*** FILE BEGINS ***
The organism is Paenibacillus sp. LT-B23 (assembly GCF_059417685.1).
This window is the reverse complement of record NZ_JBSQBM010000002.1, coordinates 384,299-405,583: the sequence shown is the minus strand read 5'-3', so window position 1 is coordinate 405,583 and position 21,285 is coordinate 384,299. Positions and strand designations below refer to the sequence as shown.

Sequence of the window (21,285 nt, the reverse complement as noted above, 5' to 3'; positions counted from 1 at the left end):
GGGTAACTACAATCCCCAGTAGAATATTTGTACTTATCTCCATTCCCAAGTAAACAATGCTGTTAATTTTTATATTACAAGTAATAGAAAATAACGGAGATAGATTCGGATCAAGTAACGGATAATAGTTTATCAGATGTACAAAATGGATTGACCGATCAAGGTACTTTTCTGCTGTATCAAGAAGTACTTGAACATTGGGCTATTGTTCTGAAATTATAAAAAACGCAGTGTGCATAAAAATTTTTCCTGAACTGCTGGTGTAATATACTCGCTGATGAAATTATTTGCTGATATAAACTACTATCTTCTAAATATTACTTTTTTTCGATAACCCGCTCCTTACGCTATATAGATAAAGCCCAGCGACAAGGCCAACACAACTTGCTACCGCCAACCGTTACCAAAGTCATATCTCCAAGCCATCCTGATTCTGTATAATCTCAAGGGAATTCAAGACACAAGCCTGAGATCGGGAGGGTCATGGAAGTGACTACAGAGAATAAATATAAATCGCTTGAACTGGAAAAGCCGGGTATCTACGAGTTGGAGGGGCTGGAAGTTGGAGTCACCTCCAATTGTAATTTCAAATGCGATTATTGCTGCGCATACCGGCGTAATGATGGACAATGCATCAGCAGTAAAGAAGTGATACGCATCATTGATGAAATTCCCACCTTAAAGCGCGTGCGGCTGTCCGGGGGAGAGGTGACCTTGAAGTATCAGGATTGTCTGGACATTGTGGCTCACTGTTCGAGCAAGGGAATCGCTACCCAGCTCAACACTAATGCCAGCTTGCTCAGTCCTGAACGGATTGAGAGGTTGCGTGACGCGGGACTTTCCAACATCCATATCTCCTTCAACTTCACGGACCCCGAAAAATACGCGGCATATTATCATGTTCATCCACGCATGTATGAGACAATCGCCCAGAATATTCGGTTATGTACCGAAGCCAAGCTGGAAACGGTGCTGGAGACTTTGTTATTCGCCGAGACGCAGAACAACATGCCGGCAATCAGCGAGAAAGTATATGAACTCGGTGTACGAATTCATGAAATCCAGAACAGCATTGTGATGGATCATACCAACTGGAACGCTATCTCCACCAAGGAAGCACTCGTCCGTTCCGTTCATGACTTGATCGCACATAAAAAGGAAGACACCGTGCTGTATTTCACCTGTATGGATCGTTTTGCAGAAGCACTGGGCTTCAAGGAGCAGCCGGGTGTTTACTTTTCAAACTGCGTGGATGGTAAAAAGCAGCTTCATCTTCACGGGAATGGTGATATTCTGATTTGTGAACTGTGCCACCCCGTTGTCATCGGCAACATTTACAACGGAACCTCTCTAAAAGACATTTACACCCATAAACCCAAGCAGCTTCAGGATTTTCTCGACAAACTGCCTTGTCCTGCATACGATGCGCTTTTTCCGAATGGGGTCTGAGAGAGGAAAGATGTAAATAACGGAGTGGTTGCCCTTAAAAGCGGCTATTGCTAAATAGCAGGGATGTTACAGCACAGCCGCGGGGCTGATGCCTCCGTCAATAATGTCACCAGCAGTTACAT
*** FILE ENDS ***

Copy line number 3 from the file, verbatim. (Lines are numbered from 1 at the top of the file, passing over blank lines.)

Sequence of the window (21,285 nt, the reverse complement as noted above, 5' to 3'; positions counted from 1 at the left end):